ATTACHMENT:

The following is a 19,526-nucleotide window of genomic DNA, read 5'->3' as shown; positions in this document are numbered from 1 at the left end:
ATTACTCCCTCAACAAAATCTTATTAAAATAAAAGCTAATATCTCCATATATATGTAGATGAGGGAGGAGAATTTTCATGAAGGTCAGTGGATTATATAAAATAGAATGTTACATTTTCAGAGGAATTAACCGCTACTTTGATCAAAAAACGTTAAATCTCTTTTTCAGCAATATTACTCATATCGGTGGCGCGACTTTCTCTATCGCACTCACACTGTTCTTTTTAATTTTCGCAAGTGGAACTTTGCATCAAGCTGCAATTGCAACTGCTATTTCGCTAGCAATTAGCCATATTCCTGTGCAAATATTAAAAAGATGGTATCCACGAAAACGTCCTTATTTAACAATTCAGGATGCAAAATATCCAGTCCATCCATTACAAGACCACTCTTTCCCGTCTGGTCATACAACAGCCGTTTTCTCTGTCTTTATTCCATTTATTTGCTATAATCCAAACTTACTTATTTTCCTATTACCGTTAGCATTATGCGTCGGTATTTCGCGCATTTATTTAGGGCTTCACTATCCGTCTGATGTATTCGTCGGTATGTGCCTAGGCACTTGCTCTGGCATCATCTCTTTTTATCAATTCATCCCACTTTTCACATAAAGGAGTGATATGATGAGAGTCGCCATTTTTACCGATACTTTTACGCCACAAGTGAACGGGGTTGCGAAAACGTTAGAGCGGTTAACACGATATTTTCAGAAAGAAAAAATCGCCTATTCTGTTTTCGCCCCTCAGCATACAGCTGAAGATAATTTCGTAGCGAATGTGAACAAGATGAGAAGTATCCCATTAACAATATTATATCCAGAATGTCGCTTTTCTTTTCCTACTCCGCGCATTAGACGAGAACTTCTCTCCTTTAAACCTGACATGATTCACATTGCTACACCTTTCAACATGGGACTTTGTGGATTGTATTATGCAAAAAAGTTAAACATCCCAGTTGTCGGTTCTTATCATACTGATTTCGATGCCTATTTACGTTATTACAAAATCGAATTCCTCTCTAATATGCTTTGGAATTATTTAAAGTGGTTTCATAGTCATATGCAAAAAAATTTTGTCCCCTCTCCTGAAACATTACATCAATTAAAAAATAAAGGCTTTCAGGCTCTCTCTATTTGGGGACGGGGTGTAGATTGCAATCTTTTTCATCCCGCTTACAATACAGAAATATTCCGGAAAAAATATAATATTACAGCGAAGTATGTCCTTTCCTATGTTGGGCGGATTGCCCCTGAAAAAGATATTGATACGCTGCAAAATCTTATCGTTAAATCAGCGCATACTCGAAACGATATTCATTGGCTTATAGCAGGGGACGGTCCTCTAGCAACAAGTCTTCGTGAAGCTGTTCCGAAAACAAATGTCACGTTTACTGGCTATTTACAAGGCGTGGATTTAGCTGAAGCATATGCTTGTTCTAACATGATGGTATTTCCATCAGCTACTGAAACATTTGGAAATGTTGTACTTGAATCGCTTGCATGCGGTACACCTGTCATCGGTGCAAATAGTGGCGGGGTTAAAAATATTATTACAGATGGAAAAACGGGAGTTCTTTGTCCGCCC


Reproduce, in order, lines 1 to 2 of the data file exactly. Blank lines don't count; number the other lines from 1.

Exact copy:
The following is a 19,526-nucleotide window of genomic DNA, read 5'->3' as shown; positions in this document are numbered from 1 at the left end:
ATTACTCCCTCAACAAAATCTTATTAAAATAAAAGCTAATATCTCCATATATATGTAGATGAGGGAGGAGAATTTTCATGAAGGTCAGTGGATTATATAAAATAGAATGTTACATTTTCAGAGGAATTAACCGCTACTTTGATCAAAAAACGTTAAATCTCTTTTTCAGCAATATTACTCATATCGGTGGCGCGACTTTCTCTATCGCACTCACACTGTTCTTTTTAATTTTCGCAAGTGGAACTTTGCATCAAGCTGCAATTGCAACTGCTATTTCGCTAGCAATTAGCCATATTCCTGTGCAAATATTAAAAAGATGGTATCCACGAAAACGTCCTTATTTAACAATTCAGGATGCAAAATATCCAGTCCATCCATTACAAGACCACTCTTTCCCGTCTGGTCATACAACAGCCGTTTTCTCTGTCTTTATTCCATTTATTTGCTATAATCCAAACTTACTTATTTTCCTATTACCGTTAGCATTATGCGTCGGTATTTCGCGCATTTATTTAGGGCTTCACTATCCGTCTGATGTATTCGTCGGTATGTGCCTAGGCACTTGCTCTGGCATCATCTCTTTTTATCAATTCATCCCACTTTTCACATAAAGGAGTGATATGATGAGAGTCGCCATTTTTACCGATACTTTTACGCCACAAGTGAACGGGGTTGCGAAAACGTTAGAGCGGTTAACACGATATTTTCAGAAAGAAAAAATCGCCTATTCTGTTTTCGCCCCTCAGCATACAGCTGAAGATAATTTCGTAGCGAATGTGAACAAGATGAGAAGTATCCCATTAACAATATTATATCCAGAATGTCGCTTTTCTTTTCCTACTCCGCGCATTAGACGAGAACTTCTCTCCTTTAAACCTGACATGATTCACATTGCTACACCTTTCAACATGGGACTTTGTGGATTGTATTATGCAAAAAAGTTAAACATCCCAGTTGTCGGTTCTTATCATACTGATTTCGATGCCTATTTACGTTATTACAAAATCGAATTCCTCTCTAATATGCTTTGGAATTATTTAAAGTGGTTTCATAGTCATATGCAAAAAAATTTTGTCCCCTCTCCTGAAACATTACATCAATTAAAAAATAAAGGCTTTCAGGCTCTCTCTATTTGGGGACGGGGTGTAGATTGCAATCTTTTTCATCCCGCTTACAATACAGAAATATTCCGGAAAAAATATAATATTACAGCGAAGTATGTCCTTTCCTATGTTGGGCGGATTGCCCCTGAAAAAGATATTGATACGCTGCAAAATCTTATCGTTAAATCAGCGCATACTCGAAACGATATTCATTGGCTTATAGCAGGGGACGGTCCTCTAGCAACAAGTCTTCGTGAAGCTGTTCCGAAAACAAATGTCACGTTTACTGGCTATTTACAAGGCGTGGATTTAGCTGAAGCATATGCTTGTTCTAACATGATGGTATTTCCATCAGCTACTGAAACATTTGGAAATGTTGTACTTGAATCGCTTGCATGCGGTACACCTGTCATCGGTGCAAATAGTGGCGGGGTTAAAAATATTATTACAGATGGAAAAACGGGAGTTCTTTGTCCGCCC